Small prophylaxis survey showing lower, but not statistically significant, progression to pneumonia (3 of 148 HCQ, 12 of 416 control), RR 0.70, p = 0.77. There was a higher incidence of cases with HCQ, OR 1.19, p = 0.58, which may be due to survey bias, treatment self-selection, and inconsistent regimens. Improvement on severity may be related to the higher HCQ concentration in lung tissue, and also reflect that binary PCR does not distinguish replication-competence. Details of the pneumonia numbers for treatment/control are from the author, it's unclear why the lower progression to pneumonia was not reported in the paper.
risk of pneumonia, 29.7% lower, RR 0.70, p = 0.77, treatment 3 of 148 (2.0%), control 12 of 416 (2.9%), NNT 117.
risk of case, 18.9% higher, RR 1.19, p = 0.58, treatment 8 of 148 (5.4%), control 20 of 416 (4.8%), odds ratio converted to relative risk.
Effect extraction follows pre-specified rules prioritizing more serious outcomes. Submit updates
Gönenli et al., 16 Dec 2020, retrospective, Turkey, peer-reviewed, survey, mean age 36.0, 9 authors, study period 14 May, 2020 - 13 June, 2020.
Analysis of the Prophylactic use of Hydroxychloroquine at the Beginning of the COVID-19 Pandemic Among Physicians
Infectious Diseases and Clinical Microbiology, doi:10.36519/idcm.2022.111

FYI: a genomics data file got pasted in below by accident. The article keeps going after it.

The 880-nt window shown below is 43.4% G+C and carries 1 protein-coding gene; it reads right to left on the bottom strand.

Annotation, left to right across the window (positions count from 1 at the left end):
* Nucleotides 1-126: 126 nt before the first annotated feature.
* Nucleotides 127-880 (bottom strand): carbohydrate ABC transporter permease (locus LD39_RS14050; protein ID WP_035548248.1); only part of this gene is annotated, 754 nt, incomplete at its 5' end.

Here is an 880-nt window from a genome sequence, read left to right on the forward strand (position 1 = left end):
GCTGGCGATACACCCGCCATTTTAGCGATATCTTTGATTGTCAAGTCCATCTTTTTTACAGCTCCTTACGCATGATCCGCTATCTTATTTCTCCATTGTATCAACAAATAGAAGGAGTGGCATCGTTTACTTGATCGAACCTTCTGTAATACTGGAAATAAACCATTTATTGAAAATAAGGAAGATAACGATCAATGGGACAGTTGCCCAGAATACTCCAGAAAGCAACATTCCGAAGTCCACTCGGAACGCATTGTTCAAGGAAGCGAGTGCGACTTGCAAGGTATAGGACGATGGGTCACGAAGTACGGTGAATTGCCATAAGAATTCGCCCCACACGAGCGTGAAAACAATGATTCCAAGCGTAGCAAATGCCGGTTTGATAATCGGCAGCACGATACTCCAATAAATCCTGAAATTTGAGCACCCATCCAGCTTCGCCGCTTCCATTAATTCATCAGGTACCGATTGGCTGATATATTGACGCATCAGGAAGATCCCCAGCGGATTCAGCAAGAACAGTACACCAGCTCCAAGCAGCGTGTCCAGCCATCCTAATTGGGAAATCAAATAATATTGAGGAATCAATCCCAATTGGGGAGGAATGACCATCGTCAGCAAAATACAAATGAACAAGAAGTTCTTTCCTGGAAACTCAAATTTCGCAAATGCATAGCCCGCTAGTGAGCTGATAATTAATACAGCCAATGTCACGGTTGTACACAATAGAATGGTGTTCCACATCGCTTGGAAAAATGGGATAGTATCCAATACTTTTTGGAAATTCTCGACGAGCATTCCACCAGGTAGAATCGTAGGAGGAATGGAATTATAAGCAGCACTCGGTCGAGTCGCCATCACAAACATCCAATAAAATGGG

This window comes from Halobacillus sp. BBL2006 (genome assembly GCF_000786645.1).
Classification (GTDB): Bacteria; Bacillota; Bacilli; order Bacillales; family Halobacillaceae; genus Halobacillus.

Objective: Throughout the pandemic, physicians working at the frontlines have embarked on various quests to protect themselves, and many physicians preferred using hydroxychloroquine (HQN) as a prophylactic agent. This study aimed to investigate the reasons leading physicians to use HQN and its effects on them.
Materials and Methods: This study is cross-sectional with a target population of physicians working in pandemic hospitals in İstanbul, Turkey. We invited participants from seven hospitals via email between May 14 and June 13, 2020. An online questionnaire, including 57 questions, was sent to physicians. Results: A total of 148 (26%) physicians out of 564 participants had used hydroxychloroquine for prevention. Older physicians and those with a history of exposure to COVID-19 patients without protection used prophylactic HQN more frequently. The use of HQN did not differ statistically in terms of being infected among the exposed physicians (p=0.52). Nineteen (13%) physicians using HQN developed side effects related to the drug. Diarrhea and nausea were the most common.
Conclusion: Prophylactic HQN use was more common among physicians older than 40 years and with higher exposure rates to a COVID-19 patient without protection. The physicians working on the front line had the highest rate of infection. HQN was not effective in the prophylaxis of COVID-19 among the exposed physicians.
Conflict of Interest: The authors declare no conflict of interest.
Financial Disclosure: The authors declared that this study has received no financial support.
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